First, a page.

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Fayette-Mom: Preventing meltdowns, overindulging kids

Posted July 25, 2011

Jennifer Joyner

I’ve known several teenage girls who were reluctant to get their driver’s licenses. They weren’t anxious to take driver’s ed, and they didn’t pester their parents to take them to get their permits. When they turned 16, it was weeks, months even before they finally went to the DMV.

This baffles me. When I was 16, I couldn’t wait to drive. I remember marking the days off the calendar until my 16th birthday. I so looked forward to not having to beg for rides all the time, and of course, I loved the independence.

So what has changed? At first I chalked it up to the fact that for many kids these days, begging for rides isn’t a reality. Parents are much more indulgent, especially in the name of keeping our children safe. Another mom pointed out to me that some schools limit which students can drive cars to school, so sometimes it’s pointless to get your license as soon as you possibly can. And it would surely seem that fewer teenagers have part-time jobs than when I was growing up, so there is even less of a need for reliable transportation.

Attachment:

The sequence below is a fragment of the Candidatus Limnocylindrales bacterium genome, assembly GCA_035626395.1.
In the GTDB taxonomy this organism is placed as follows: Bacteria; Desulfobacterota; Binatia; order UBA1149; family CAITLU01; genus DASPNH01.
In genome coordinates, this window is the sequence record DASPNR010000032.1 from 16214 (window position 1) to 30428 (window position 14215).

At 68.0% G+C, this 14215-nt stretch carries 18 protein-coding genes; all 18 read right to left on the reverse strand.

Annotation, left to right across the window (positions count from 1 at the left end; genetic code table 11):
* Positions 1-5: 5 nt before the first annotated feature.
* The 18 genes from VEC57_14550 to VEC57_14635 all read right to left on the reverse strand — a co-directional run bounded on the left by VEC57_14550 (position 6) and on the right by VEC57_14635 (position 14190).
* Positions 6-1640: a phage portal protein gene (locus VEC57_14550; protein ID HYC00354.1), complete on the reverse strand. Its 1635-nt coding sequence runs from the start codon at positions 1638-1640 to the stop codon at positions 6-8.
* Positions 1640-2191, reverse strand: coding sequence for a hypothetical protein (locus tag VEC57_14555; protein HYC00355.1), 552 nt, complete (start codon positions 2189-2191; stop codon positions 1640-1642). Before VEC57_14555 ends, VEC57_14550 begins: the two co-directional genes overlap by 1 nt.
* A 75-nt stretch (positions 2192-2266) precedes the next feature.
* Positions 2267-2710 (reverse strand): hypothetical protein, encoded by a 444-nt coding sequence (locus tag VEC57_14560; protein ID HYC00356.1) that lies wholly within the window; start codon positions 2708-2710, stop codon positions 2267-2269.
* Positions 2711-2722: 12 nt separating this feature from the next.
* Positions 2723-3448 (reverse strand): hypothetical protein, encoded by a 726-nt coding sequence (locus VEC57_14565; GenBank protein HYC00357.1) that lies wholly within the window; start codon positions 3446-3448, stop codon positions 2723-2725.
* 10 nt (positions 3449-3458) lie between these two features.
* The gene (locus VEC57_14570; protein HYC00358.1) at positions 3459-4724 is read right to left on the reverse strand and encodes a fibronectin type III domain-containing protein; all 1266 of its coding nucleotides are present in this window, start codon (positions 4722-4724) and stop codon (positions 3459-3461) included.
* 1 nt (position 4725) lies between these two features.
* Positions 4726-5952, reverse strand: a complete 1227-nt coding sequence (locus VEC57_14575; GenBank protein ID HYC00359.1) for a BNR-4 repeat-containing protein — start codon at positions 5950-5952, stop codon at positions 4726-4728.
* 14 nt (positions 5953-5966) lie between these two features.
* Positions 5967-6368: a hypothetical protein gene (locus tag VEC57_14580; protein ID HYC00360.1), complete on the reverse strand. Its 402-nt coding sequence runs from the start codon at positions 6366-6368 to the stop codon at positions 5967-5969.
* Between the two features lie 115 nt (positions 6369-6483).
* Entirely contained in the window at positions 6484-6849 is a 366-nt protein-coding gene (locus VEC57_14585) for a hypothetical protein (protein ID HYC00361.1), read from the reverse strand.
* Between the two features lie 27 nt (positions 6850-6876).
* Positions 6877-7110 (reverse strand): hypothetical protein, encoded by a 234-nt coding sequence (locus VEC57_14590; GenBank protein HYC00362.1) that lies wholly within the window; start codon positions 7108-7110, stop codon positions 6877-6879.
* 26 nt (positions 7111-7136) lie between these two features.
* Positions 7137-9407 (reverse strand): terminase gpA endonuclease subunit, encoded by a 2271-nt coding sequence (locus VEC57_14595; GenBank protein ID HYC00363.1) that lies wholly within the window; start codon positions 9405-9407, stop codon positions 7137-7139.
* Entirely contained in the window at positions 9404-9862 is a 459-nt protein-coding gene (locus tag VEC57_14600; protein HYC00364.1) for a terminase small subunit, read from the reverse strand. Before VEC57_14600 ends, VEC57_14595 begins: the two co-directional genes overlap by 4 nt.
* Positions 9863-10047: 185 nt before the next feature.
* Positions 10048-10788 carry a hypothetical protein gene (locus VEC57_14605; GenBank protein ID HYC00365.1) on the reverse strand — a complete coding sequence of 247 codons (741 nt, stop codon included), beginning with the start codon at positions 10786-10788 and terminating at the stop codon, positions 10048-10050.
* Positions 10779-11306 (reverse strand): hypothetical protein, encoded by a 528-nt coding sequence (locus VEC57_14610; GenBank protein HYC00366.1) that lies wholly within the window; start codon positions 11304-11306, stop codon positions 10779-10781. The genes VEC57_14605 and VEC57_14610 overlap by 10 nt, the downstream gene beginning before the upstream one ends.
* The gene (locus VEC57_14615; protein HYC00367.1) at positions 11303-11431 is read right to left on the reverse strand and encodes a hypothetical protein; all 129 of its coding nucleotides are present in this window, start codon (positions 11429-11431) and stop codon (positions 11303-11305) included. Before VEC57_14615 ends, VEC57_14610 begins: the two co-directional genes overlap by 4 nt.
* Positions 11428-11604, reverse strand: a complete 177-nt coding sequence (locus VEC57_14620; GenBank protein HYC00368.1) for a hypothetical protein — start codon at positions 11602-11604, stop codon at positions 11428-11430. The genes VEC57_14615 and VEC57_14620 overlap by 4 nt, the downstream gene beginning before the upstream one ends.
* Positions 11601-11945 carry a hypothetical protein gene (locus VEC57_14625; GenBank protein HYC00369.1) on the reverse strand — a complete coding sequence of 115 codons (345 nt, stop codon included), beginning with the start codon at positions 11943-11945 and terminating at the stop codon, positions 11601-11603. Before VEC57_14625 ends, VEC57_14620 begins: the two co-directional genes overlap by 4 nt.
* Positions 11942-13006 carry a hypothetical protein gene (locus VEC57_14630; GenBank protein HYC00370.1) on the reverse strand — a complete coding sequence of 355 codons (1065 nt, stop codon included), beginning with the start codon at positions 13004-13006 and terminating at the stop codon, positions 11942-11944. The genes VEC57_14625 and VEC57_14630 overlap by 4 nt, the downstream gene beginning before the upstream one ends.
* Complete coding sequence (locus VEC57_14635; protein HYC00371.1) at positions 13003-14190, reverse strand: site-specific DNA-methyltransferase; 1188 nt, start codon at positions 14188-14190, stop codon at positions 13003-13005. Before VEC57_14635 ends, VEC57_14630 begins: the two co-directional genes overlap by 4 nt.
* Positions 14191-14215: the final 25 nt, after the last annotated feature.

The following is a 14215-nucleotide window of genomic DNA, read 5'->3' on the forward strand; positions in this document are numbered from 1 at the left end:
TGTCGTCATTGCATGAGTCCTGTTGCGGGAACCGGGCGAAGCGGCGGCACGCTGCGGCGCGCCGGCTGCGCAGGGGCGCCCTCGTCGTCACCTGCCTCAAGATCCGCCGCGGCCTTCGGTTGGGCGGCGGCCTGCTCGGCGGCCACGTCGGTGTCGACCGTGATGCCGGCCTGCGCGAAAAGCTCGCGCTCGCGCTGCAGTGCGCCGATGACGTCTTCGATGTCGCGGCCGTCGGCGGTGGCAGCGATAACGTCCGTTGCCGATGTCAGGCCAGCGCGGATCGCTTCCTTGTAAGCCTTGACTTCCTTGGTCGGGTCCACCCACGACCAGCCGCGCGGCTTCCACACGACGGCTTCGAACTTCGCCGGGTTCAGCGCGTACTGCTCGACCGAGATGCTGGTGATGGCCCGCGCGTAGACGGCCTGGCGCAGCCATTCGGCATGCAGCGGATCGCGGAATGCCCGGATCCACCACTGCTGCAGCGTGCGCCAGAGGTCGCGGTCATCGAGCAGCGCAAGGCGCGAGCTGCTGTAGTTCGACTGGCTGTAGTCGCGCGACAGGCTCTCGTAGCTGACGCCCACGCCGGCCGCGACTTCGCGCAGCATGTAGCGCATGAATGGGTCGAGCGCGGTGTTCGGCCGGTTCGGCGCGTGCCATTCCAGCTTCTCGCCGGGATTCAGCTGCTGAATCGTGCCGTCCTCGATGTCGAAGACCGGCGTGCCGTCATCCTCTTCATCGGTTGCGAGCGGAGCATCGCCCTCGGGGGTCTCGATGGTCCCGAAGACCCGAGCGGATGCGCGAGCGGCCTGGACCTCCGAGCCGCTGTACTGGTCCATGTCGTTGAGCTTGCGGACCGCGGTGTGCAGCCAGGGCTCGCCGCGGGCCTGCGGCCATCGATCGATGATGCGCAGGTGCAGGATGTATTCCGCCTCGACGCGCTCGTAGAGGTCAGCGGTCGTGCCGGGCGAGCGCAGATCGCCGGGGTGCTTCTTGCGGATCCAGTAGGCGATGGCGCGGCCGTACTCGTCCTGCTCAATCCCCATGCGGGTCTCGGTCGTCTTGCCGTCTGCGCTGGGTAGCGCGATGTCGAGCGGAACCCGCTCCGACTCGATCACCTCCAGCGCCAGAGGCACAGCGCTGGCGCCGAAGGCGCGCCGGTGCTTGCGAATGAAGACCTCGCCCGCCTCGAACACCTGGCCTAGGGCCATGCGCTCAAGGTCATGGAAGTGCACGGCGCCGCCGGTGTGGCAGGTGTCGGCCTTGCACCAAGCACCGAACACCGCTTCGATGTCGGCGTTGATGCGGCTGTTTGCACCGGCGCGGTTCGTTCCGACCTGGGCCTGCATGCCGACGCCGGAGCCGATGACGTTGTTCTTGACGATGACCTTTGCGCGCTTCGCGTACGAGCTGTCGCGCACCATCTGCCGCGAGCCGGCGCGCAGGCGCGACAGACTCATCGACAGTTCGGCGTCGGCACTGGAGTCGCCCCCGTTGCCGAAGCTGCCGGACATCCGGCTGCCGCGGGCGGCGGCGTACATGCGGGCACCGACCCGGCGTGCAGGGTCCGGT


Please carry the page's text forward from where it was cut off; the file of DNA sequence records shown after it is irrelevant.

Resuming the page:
So it would seem the difference is merely the changing times. Or is it?

Over the weekend, I started reading a book that was given to me several years ago called “Raising the Responsible Child." I wasn’t finished with the first chapter before I had already picked up several tips I could use with my own kids, and then I was surprised when it addressed the very issue of kids not wanting to drive.

Basically, it said when parents overindulge their kids, when we try to remove any potential problem from their lives, we prevent them from not only learning how to solve dilemmas on their own, we also deprive them of the confidence there is to gain by finding solutions for themselves.

Whoa. It was like a light switch clicked on for me. How often have I, as a mom, surveyed a situation, trying to figure out what could cause my child to become upset, and then worked to avoid that very same thing? Sure, I was probably preventing a meltdown in the short term, but what does that do for my child in the long run? I don’t want them to get hurt, but I do want them to know it’s OK to fail, too. It’s unavoidable.

I’m looking forward to reading the rest of the book. Have you ever had one of those “light switch” moments as a parent?

Jennifer is a mom of two and WRAL-TV assignment editor in Fayetteville. Her food obsession memoir, “Designated Fat Girl,” came out in September. Read more about Jennifer and her book on her website. Find her here on Go Ask Mom on Tuesdays.


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  • momnay Jul 26, 2011